200 metres at the World Championships in Athletics

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200 metres
at the World Championships in Athletics
Campbell Jeter 200 m final Daegu 2011.jpg
Overview
Gender Men and women
Years held Men: 19832017
Women: 19832017
Championship record
Men 19.19 Usain Bolt (2009)
Women 21.63 Dafne Schippers (2015)
Reigning champion
Men  Ramil Guliyev (TUR)
Women  Dafne Schippers (NED)

The 200 metres at the World Championships in Athletics has been contested by both men and women since the inaugural edition in 1983. It is the second most prestigious title in the discipline after the 200 metres at the Olympics. The competition format typically has two or three qualifying rounds leading to a final between eight athletes.

The championship records for the event are 19.19 seconds for men, set by Usain Bolt in 2009, and 21.63 seconds for women, set by Dafne Schippers in 2015. The men's world record has been broken at the competition on one occasion, and Bolt's championship record set in 2009 remains the world record as of 2015.[1] The women's world record has never been broken at the competition.

Usain Bolt is the most successful athlete of the event, having won four successive titles from 2009 to 2015, and also a silver in 2007. Allyson Felix is the most successful woman, having won three straight titles (2005 to 2009). Two-time champion Merlene Ottey has won more medals in the 200 m than any other athlete, reaching the podium six times in a period stretching from 1983 to 1997. Calvin Smith and Michael Johnson are the only others to have won two world titles over the distance.

The United States is the most successful nation in the discipline, with twelve gold medals among a total of 31. Jamaica is the next most successful with seventeen medals and seven titles. East Germany, with two golds, is the only other nation to have provided multiple gold medallists.

Age[edit]

  • All information from IAAF[2]
Distinction Male athlete Age Female athlete Age
Youngest champion Calvin Smith 22 years, 218 days Allyson Felix 19 years, 267 days
Youngest medalist Alonso Edward 19 years, 255 days Allyson Felix 19 years, 267 days
Youngest participant Ricky Canon 17 years, 33 days[nb1] Abdikarim Sheikh Fowzio 15 years, 323 days
Oldest champion Konstantinos Kenteris 28 years, 29 days Merlene Ottey 35 years, 92 days
Oldest medalist Carl Lewis 32 years, 50 days Merlene Ottey 37 years, 90 days
Oldest participant Troy Douglas 40 years, 270 days Merlene Ottey 43 years, 108 days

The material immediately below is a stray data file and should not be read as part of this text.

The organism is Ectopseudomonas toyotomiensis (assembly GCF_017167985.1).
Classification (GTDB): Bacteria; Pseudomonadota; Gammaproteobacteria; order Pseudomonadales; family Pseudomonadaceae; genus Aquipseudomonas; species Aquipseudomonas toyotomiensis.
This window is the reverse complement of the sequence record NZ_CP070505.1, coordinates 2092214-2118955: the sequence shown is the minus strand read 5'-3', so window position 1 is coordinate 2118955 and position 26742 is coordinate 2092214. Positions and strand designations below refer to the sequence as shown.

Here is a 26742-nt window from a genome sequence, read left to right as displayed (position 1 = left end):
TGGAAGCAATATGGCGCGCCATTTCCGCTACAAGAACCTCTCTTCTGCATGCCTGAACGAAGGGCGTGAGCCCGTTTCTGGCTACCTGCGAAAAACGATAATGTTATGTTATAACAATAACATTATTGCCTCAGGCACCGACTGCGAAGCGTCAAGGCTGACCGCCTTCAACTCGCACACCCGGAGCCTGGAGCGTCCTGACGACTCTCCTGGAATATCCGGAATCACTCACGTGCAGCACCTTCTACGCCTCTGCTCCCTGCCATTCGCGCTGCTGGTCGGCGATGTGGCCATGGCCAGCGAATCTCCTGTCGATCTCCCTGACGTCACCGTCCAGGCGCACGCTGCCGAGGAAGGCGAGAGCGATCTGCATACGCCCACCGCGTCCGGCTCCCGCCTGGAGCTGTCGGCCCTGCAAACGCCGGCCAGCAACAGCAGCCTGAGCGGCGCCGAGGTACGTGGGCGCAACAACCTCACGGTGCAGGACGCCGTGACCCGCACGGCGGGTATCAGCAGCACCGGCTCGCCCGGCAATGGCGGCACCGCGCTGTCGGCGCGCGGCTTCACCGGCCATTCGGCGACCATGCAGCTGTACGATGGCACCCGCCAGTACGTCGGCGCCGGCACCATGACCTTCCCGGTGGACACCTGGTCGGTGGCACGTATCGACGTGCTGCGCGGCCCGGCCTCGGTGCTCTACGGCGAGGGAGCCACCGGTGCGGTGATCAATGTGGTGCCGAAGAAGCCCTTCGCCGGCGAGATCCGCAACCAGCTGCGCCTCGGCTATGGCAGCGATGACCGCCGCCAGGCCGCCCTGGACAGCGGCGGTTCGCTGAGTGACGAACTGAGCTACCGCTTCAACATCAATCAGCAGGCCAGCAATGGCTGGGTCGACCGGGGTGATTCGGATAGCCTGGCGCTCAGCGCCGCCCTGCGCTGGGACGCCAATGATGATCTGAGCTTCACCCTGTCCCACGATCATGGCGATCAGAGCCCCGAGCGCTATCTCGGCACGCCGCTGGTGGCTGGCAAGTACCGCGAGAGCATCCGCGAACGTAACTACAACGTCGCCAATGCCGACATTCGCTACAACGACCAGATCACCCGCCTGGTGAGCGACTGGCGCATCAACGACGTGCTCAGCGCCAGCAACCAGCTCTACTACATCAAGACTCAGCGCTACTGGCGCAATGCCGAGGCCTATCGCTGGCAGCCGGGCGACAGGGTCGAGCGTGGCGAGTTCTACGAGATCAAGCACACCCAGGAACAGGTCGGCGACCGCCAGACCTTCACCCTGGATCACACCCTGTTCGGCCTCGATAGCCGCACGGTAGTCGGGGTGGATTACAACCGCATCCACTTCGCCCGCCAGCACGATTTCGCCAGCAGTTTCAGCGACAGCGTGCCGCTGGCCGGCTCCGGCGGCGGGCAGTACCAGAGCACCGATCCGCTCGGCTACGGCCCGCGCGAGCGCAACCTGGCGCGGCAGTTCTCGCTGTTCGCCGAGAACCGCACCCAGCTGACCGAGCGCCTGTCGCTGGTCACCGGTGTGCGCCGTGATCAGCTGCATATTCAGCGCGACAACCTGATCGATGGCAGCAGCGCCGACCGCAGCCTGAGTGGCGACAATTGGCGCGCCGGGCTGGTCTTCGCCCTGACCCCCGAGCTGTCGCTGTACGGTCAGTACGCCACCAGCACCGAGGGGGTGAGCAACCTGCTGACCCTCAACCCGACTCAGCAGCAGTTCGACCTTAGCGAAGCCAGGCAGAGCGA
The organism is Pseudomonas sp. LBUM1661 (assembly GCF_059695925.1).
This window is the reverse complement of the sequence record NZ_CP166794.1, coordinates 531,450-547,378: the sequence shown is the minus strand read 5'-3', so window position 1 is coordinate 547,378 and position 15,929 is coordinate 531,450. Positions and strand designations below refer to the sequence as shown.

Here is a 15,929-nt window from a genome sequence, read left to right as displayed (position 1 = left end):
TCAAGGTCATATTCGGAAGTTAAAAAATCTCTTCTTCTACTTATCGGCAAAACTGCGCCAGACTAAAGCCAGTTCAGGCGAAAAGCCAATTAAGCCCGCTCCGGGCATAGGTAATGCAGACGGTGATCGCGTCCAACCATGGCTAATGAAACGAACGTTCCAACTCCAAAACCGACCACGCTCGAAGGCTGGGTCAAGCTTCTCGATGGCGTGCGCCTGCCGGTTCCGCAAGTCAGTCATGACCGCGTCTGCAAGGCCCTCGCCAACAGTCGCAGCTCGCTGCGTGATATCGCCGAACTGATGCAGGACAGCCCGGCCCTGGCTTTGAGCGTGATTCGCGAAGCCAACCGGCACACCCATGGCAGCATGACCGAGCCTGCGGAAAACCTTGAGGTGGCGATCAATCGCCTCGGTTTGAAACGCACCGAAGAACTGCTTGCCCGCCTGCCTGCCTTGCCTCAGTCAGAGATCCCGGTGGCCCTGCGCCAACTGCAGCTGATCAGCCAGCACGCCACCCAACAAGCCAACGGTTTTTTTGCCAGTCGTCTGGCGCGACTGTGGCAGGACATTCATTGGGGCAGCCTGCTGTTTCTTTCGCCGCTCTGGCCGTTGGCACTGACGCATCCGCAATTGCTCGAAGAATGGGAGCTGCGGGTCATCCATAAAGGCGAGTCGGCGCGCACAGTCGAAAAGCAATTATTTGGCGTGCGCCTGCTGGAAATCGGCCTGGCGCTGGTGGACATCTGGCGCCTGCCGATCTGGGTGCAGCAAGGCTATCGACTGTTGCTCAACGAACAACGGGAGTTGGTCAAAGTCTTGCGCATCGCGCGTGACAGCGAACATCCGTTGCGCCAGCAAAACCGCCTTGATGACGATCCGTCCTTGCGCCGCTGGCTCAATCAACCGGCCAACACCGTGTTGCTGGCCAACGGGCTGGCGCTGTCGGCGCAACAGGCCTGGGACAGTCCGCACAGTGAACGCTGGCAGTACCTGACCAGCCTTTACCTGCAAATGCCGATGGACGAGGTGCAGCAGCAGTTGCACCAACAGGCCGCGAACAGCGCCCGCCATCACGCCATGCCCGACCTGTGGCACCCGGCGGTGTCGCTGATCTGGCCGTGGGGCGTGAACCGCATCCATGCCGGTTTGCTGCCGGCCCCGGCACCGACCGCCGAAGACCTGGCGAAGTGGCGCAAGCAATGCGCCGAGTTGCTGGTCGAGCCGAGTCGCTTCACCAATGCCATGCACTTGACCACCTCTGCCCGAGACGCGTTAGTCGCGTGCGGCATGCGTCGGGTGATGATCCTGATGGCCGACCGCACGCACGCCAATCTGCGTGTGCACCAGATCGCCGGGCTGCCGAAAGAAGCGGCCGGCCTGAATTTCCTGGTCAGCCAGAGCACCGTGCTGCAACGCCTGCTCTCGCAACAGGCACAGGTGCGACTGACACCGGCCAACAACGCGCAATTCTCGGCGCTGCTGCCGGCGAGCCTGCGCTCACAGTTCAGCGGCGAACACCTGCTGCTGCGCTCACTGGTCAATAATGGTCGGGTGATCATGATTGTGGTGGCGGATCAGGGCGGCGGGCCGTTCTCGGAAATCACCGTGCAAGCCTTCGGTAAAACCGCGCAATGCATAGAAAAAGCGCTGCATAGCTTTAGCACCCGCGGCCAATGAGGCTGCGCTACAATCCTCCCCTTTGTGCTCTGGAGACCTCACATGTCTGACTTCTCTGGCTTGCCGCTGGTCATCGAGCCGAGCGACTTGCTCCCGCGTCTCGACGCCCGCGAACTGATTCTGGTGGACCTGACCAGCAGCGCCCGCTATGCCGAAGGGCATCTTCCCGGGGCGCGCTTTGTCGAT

• nb1 Ricky Canon is the youngest confirmed participant in the men's 200 m. Gervais Kirolo, who ran in 1983, could be younger but his birthdate is not known more exactly than the year (1966).

Doping[edit]

The first instances of doping bans affecting the 200 m at the World Championships came at the 2001 edition. The champion Marion Jones was stripped of her gold medal and bronze medalist Kelli White met the same fate. Debbie Ferguson, the sole remaining original medalist, was elevated to the gold medal. A third female athlete, Yekaterina Leshchova who ran in the heats, was also disqualified for doping. The first male doping disqualifications happened the same year, with quarter-finalists Christophe Cheval and Ramon Clay being the offenders. Doping persisted at the 2003 World Championships – White was the champion that year and her retrospective ban also affected this result. The 1997 champion Zhanna Block, fourth in 2003, was also disqualified. Anastasiya Kapachinskaya (herself banned for steroids in 2004) was promoted to the position of 2003 world champion.[3][4]

The next 200 m athlete to be disqualified for doping was Ruqaya Al-Ghasra (a competitor in the heats only).[3] Two positive drug tests were recorded by 200 m athletes at the 2013 World Championships in Athletics: Yelena Ryabova, who ran in the heats, and semi-finalist Yelyzaveta Bryzhina.[5]

Medalists[edit]

Men[edit]

Championships Gold Silver Bronze
1983 Helsinki
details
 Calvin Smith (USA)  Elliott Quow (USA)  Pietro Mennea (ITA)
1987 Rome
details
 Calvin Smith (USA)  Gilles Quénéhervé (FRA)  John Regis (GBR)
1991 Tokyo
details
 Michael Johnson (USA)  Frankie Fredericks (NAM)  Atlee Mahorn (CAN)
1993 Stuttgart
details
 Frankie Fredericks (NAM)  John Regis (GBR)  Carl Lewis (USA)
1995 Gothenburg
details
 Michael Johnson (USA)  Frankie Fredericks (NAM)  Jeff Williams (USA)
1997 Athens
details
 Ato Boldon (TRI)  Frankie Fredericks (NAM)  Claudinei da Silva (BRA)
1999 Seville
details
 Maurice Greene (USA)  Claudinei da Silva (BRA)  Francis Obikwelu (NGR)
2001 Edmonton
details
 Konstantinos Kenteris (GRE)  Christopher Williams (JAM)  Shawn Crawford (USA)
2003 Saint-Denis
details
 John Capel (USA)  Darvis Patton (USA)  Shingo Suetsugu (JPN)
2005 Helsinki
details
 Justin Gatlin (USA)  Wallace Spearmon (USA)  John Capel (USA)
2007 Osaka
details
 Tyson Gay (USA)  Usain Bolt (JAM)  Wallace Spearmon (USA)
2009 Berlin
details
 Usain Bolt (JAM)  Alonso Edward (PAN)  Wallace Spearmon (USA)
2011 Daegu
details
 Usain Bolt (JAM)  Walter Dix (USA)  Christophe Lemaitre (FRA)
2013 Moscow
details
 Usain Bolt (JAM)  Warren Weir (JAM)  Curtis Mitchell (USA)
2015 Beijing
details
 Usain Bolt (JAM)  Justin Gatlin (USA)  Anaso Jobodwana (RSA)
2017 London
details
 Ramil Guliyev (TUR)  Wayde van Niekerk (RSA)  Jereem Richards (TTO)

Multiple medalists[edit]

Rank Athlete Nation Period Gold Silver Bronze Total
1 Usain Bolt  Jamaica (JAM) 2009–2015 4 1 0 5
2= Calvin Smith  United States (USA) 1983–1987 2 0 0 2